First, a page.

Don’t miss this: Tony Kushner gives AARP the inside story on ‘West Side Story’
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Best Intergenerational Film: CODA
In this poignant, feel-good film, a CODA, or child of deaf adults (Emilia Jones), helps her irascible folks (Marlee Matlin and Troy Kotsur) in the family fishing business and pursues her singing-career dream. When she sings “Both Sides Now,” her parents can’t hear it, but they can feel it, bridging the gaps of both generation and hearing.
Don’t miss this: Marlee Matlin’s 10 lessons for life
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PHOTO BY: Kerry Hayes/20th Century Studios
Best Ensemble: Nightmare Alley
Guillermo del Toro’s scary circus fable boasts the year’s most inspiring cast in roles vivid enough to trouble your dreams: Bradley Cooper’s con artist, David Strathairn’s magician who’s run out of tricks, Toni Collette’s mind reader, Willem Dafoe’s carnival barker and Cate Blanchett’s terrifying femme fatale psychiatrist.
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PHOTO BY: Pablo Larrain
Best Time Capsule: Spencer
Kristen Stewart plays Princess Diana in a film that’s neither a documentary nor a conventional biopic, but rather a dreamy, poetical, melancholy “fable from a true tragedy.” Its fantasy captures a vivid sense of Diana and her times, with a killer ’80s soundtrack and a stunning performance by Timothy Spall as her sinister royal supervisor.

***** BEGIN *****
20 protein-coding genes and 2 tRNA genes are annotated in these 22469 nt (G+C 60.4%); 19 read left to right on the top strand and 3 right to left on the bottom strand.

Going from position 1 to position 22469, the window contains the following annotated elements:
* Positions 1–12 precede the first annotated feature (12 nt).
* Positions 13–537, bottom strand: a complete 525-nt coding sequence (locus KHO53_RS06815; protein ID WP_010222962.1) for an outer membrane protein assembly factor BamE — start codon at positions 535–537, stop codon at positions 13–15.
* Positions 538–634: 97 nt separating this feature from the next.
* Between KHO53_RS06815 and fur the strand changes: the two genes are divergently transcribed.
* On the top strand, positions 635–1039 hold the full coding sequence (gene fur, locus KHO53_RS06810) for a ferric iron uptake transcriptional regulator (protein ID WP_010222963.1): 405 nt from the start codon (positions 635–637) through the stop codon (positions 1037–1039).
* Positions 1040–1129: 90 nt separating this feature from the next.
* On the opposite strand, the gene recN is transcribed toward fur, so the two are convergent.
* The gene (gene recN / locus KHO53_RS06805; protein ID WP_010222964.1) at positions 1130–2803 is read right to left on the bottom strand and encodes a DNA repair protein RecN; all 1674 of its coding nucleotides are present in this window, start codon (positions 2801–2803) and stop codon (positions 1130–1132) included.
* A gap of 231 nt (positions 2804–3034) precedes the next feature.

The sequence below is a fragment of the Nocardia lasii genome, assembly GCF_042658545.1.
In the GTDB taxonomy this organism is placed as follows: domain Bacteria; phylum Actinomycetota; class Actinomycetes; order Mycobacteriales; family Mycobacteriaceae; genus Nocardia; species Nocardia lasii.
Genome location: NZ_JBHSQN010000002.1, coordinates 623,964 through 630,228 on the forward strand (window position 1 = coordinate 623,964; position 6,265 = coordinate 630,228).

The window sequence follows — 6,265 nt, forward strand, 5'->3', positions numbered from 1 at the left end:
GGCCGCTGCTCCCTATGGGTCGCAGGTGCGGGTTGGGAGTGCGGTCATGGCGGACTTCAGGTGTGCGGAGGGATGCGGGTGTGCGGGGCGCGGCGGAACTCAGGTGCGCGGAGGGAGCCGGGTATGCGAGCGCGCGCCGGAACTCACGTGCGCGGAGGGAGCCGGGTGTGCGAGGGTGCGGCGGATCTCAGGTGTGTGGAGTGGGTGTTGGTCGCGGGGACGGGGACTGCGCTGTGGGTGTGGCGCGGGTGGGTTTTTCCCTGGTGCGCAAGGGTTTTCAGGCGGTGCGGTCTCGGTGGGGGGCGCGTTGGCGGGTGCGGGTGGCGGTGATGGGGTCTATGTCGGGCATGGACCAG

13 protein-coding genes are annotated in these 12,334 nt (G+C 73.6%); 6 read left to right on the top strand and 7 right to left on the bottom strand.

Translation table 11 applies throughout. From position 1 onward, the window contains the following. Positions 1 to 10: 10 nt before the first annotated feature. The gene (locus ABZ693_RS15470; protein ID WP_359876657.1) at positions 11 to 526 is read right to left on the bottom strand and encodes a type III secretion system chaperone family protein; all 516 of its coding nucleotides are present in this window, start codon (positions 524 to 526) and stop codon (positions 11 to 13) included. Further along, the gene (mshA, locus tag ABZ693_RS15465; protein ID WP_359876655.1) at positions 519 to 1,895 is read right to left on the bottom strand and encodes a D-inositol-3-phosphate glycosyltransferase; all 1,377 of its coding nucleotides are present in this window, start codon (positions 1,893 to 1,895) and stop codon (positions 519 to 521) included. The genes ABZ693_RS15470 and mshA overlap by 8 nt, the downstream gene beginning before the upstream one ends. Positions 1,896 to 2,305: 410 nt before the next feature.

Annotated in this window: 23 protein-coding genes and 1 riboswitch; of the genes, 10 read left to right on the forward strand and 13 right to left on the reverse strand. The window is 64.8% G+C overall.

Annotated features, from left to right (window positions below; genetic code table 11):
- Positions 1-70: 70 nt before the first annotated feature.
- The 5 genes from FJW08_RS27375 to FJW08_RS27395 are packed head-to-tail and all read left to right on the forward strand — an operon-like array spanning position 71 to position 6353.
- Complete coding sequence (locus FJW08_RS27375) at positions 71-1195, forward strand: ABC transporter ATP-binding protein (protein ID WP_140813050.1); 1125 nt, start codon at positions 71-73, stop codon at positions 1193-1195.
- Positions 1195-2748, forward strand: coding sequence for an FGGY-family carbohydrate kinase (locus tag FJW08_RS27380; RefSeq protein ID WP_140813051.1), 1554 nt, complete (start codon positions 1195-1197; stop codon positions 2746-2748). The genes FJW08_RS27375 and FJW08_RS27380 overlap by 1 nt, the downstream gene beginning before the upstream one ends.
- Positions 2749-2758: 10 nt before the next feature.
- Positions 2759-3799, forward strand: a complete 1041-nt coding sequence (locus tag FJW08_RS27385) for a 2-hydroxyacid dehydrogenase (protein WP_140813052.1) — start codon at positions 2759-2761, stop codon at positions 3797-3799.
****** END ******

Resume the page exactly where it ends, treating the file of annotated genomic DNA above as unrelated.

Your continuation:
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PHOTO BY: Peter Mountain/MGM
Best Grownup Love Story: Cyrano
In a fresh reimagining of Edmond Rostand’s oft-adapted 1897 play, Game of Thrones standout Peter Dinklage plays the romantic poet whose physical disadvantages are redeemed by his silver tongue. It’s a great big whirligig of a musical that tells truths about grownup romance.
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PHOTO BY: Courtesy of Searchlight Pictures/Hulu
Best Documentary: Summer of Soul (…Or, When the Revolution Could Not Be Televised)
For the year’s top directing debut, Ahmir Khalib (Questlove) Thompson unearthed about 45 hours of performances by B.B. King, Nina Simone, Sly and the Family Stone, Gladys Knight and the Pips, the Fifth Dimension and Stevie Wonder at the 1969 Harlem Cultural Festival. It’s a sure cure for the summertime blues.
Don’t miss this: The rediscovered story of the ‘Black Woodstock’
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PHOTO BY: Karen Kuehn/Apple TV+
Best Buddy Picture: Finch
Tom Hanks plays the last man on earth, an engineer who builds a robot (Caleb Landry Jones) to care for his beloved pooch, and sets out with them on a perilous trek through the American West. Who says a best buddy has to be human?